Are you the type of mom who likes to plan ahead and make lists? Or are you are the type of mom who is more disorganized and always short on teaching time?
I am a real mom, not the Martha Stewart of Homeschooling. Planning ahead and staying organized are not my strong suits.
I will admit there have been times when I’ve had to run to a discount store for underwear when I got too far behind on the laundry. And even though I’ve been married to the same wonderful, forbearing man for 32 years, there are still days when I’ve simply forgotten to cook dinner.
How does a mom keep on track with teaching homeschool lessons when she is organizationally challenged?
I could attempt to inspire you with Biblical principals, great quotes, and examples of planning ahead. I could set lofty goals before you. I could even try to make you feel guilty for not being better organized. But that is not my purpose.
Doing my best in homeschooling is important to me, and therefore I’ve had to develop strategies for successfully completing each year. I hope these ideas will encourage you as well.
10 Tips for Homeschool That I’ve Learned the Hard Way
Okay, you’re laughing at me. I just confessed that I’m not the organized type. But at some point, I realized that if my children’s education was important to me, I would have to invest time in planning.
Realistically, I know I won’t keep up with daily lesson plans. But I found out that I can sit down once a month and write out monthly objectives.
What works best for you? You might prefer a summer planning marathon or weekly reviews of what you accomplished and have left to achieve.
2. Consolidate Teaching Time
How often per week do you teach history or science? Do you and your children function best with a little everyday or a moderate amount two to three times per week? Another option would be to study a big chunk once a week?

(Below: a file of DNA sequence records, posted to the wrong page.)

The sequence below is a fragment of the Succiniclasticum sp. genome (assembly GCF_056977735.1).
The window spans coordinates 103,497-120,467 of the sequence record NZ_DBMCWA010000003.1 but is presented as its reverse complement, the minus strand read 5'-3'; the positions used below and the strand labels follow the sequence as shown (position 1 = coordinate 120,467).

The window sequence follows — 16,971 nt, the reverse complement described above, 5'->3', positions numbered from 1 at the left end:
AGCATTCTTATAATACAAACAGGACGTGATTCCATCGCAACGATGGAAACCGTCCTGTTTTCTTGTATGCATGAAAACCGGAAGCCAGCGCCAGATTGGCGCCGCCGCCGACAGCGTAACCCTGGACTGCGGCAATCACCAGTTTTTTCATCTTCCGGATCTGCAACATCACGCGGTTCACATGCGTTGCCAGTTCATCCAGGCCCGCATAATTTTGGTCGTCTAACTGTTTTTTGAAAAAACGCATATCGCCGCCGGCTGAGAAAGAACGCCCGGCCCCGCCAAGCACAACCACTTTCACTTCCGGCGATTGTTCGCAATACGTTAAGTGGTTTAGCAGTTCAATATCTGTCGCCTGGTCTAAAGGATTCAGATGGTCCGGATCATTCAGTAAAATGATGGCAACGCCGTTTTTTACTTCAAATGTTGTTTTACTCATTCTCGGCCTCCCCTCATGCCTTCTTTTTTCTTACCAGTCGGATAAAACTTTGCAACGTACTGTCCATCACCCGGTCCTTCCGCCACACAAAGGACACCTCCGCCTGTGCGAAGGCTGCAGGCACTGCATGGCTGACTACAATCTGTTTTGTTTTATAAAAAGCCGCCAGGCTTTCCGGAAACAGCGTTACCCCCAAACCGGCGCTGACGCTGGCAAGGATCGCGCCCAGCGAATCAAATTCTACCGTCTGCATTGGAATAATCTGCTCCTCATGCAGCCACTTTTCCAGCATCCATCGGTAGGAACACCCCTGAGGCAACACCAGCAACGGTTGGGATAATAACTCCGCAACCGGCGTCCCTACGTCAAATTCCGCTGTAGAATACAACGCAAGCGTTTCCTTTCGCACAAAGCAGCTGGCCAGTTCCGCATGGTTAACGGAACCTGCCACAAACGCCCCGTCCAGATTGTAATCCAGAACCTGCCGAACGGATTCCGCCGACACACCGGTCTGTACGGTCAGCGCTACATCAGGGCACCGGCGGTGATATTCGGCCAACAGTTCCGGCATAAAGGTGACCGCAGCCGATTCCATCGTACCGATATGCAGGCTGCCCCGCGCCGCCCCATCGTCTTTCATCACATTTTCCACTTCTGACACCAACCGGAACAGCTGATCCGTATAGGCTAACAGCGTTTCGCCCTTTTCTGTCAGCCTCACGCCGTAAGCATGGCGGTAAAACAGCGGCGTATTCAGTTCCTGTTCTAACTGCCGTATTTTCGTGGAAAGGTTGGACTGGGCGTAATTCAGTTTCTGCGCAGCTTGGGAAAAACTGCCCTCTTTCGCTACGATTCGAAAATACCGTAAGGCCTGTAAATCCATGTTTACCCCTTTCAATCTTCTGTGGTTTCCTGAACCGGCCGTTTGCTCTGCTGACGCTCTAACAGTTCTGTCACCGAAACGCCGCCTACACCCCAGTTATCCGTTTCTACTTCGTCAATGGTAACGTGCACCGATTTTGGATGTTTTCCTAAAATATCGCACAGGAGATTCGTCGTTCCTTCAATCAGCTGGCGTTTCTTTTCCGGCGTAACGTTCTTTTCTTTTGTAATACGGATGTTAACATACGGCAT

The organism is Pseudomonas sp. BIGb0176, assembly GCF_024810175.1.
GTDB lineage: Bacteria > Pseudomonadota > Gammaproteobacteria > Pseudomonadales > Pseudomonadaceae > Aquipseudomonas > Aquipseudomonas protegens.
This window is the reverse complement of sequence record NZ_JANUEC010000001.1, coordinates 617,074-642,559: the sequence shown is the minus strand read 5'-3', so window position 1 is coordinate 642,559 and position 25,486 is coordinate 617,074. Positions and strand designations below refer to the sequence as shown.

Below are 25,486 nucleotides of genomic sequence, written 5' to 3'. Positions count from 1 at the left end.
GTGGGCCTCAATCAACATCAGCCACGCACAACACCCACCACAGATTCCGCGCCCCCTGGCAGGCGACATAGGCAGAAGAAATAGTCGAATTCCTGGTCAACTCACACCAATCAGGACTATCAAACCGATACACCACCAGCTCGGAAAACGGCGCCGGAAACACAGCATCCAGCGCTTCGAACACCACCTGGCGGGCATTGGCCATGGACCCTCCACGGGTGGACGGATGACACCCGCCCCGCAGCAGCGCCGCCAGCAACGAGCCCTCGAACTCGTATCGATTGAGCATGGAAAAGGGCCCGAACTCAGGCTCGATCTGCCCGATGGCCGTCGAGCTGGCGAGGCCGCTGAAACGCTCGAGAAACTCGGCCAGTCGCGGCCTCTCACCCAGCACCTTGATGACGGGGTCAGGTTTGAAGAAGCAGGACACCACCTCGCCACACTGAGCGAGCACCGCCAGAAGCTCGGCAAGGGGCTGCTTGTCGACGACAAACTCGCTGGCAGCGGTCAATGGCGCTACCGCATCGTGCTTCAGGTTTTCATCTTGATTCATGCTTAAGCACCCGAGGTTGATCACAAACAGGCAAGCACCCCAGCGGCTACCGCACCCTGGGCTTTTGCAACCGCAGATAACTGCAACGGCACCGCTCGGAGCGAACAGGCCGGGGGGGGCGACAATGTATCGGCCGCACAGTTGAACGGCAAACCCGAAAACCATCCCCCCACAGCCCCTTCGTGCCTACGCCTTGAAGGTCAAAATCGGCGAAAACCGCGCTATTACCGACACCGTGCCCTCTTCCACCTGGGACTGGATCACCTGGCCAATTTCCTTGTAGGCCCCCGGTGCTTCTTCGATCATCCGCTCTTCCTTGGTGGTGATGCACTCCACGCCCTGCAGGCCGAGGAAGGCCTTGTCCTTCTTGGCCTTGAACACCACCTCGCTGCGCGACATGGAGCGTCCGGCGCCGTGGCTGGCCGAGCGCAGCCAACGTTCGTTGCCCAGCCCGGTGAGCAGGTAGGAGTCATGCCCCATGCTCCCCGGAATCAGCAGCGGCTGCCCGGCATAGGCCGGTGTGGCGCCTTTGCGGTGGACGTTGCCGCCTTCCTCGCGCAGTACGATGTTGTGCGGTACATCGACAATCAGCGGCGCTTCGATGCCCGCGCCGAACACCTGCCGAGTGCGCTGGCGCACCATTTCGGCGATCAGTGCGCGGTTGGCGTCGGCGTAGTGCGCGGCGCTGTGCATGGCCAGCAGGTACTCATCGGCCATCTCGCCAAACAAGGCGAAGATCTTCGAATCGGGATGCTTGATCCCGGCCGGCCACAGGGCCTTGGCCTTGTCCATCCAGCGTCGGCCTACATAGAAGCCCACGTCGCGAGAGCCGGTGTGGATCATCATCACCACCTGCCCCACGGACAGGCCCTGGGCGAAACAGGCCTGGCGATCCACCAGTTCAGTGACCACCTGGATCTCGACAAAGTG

It worked best for me to teach history and science twice a week through about fifth grade. I find doing history or science in one or two weekly chunks is more interesting because we can dig deeper into the subject before running out of time.
3. Choose Your Time Wisely
Know your students, yourself, and your household. When is your most productive time? Personally, I could care less about Alexander the Great at 8:00 AM but find him truly fascinating later in the day. I learned to make my own natural rhythms work for our homeschool instead of against it.
4. Bedtime Bonus
One ritual that was consistent in our home when the boys were younger was our evening bedtime story time. We often used compelling history books or books with science topics during this special time of family bonding.
5. Combine Courses
Double up by combining literature with history, history with geography, or geography with science. The possibilities are endless. But many times a single assignment covers several disciplines at once. You do not have to have distinct tasks for every single subject every day. It is okay — even preferred– to have subjects overlap.
6. Think Outside the Box